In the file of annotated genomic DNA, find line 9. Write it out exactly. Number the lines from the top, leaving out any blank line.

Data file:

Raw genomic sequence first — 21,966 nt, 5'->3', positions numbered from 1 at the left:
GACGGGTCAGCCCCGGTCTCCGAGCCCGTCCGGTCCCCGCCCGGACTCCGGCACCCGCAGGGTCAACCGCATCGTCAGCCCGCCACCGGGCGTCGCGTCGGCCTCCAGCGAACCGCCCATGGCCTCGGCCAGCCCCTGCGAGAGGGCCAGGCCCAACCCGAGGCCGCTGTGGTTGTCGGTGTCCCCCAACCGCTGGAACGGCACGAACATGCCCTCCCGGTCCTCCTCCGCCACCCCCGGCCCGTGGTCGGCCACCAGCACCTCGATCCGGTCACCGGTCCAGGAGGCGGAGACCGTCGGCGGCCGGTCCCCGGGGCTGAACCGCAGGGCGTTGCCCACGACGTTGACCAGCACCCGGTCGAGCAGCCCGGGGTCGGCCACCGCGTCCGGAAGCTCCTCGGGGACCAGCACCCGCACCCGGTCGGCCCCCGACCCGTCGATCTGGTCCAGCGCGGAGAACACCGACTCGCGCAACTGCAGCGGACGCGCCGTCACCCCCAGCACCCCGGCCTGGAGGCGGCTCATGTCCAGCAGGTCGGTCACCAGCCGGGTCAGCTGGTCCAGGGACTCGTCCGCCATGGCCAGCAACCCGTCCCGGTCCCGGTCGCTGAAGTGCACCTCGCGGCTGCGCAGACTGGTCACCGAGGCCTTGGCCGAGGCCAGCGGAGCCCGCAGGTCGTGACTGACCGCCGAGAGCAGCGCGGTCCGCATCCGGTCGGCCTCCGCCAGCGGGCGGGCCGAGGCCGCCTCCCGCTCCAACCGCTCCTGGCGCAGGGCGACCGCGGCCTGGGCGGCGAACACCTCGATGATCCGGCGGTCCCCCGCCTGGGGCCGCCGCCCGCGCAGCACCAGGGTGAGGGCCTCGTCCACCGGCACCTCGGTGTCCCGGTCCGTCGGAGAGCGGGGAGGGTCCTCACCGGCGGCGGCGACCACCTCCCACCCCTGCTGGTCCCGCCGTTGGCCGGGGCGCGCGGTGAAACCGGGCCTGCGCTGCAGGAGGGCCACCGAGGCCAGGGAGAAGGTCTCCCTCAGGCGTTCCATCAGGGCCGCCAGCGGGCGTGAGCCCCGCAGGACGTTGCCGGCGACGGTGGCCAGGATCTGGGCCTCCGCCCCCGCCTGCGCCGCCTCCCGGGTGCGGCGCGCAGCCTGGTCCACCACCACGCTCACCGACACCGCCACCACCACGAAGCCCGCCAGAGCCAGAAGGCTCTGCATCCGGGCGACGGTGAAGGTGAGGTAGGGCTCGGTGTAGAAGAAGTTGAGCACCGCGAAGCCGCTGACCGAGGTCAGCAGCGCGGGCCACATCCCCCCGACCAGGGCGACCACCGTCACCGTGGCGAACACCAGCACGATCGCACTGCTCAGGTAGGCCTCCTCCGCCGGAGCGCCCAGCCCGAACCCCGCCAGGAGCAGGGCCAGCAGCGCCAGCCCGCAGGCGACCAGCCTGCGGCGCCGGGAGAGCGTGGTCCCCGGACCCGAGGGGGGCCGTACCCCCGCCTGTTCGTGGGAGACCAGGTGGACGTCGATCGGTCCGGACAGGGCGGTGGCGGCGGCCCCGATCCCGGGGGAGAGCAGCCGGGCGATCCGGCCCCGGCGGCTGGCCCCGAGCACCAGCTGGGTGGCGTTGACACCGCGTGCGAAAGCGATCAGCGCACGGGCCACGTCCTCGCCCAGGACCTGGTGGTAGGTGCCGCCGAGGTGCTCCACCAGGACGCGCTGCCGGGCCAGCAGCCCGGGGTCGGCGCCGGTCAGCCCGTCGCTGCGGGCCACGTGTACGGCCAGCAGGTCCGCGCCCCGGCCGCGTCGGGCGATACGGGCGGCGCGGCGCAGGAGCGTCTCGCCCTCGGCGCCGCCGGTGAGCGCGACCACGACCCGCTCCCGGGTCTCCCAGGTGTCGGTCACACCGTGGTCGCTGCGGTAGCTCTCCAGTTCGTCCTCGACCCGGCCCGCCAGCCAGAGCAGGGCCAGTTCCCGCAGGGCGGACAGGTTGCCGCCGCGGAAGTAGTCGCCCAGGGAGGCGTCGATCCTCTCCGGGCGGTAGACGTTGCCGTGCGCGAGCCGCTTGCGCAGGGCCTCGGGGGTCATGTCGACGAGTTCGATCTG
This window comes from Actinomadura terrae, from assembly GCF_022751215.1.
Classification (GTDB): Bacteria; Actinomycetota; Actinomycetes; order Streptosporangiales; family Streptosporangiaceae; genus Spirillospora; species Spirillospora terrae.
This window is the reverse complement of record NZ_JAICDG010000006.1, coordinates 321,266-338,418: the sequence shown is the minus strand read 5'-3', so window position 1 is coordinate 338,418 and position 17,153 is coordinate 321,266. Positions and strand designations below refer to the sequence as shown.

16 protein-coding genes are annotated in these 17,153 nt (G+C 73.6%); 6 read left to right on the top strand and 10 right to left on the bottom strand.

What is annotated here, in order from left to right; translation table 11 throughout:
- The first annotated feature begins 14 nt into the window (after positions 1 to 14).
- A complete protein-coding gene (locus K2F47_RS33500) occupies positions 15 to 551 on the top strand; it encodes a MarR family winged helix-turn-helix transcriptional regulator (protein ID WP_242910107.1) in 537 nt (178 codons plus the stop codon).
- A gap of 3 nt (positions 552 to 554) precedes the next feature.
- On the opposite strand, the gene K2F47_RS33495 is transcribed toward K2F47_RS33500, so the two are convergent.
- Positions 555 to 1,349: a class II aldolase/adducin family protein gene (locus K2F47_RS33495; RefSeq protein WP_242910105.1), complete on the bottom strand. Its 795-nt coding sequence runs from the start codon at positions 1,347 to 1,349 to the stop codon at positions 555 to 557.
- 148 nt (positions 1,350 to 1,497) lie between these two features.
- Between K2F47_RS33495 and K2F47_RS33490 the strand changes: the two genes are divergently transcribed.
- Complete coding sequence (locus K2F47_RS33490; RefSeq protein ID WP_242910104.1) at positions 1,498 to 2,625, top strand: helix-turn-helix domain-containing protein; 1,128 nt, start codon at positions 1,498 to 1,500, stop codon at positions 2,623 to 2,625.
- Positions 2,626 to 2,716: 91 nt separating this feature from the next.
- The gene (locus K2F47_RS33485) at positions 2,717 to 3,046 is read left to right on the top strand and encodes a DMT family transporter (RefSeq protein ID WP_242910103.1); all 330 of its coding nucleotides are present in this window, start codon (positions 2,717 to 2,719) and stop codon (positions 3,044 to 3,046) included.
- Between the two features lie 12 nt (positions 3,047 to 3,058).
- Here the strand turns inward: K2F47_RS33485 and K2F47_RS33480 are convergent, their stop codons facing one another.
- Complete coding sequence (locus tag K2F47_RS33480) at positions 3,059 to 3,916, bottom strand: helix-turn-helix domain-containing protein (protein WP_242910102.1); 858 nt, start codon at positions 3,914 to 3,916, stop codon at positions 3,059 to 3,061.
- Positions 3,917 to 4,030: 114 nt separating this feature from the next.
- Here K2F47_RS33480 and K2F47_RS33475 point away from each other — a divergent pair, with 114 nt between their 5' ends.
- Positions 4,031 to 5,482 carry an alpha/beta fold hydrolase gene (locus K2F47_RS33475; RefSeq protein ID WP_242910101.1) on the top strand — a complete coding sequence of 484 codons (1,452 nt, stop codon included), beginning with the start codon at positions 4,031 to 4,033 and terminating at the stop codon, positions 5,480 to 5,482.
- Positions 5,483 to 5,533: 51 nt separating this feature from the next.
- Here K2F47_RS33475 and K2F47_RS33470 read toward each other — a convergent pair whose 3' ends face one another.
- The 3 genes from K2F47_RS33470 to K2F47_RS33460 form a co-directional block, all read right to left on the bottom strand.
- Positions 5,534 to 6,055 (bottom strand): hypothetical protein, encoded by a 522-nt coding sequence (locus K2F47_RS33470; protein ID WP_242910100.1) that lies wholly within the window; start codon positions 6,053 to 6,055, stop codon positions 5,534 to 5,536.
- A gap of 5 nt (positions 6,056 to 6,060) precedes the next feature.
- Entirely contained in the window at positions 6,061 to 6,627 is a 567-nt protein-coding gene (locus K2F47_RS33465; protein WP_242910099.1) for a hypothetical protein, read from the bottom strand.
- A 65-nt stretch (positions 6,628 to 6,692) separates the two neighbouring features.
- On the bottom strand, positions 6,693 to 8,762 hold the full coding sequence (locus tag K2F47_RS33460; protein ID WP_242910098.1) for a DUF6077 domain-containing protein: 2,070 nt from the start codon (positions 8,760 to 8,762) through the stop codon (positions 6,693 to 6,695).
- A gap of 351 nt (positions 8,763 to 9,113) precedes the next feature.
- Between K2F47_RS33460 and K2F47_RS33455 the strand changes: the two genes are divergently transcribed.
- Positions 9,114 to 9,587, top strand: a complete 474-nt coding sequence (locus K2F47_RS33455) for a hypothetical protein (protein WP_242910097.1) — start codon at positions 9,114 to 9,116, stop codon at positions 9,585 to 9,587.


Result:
- A complete protein-coding gene (locus K2F47_RS33500) occupies positions 15 to 551 on the top strand; it encodes a MarR family winged helix-turn-helix transcriptional regulator (protein ID WP_242910107.1) in 537 nt (178 codons plus the stop codon).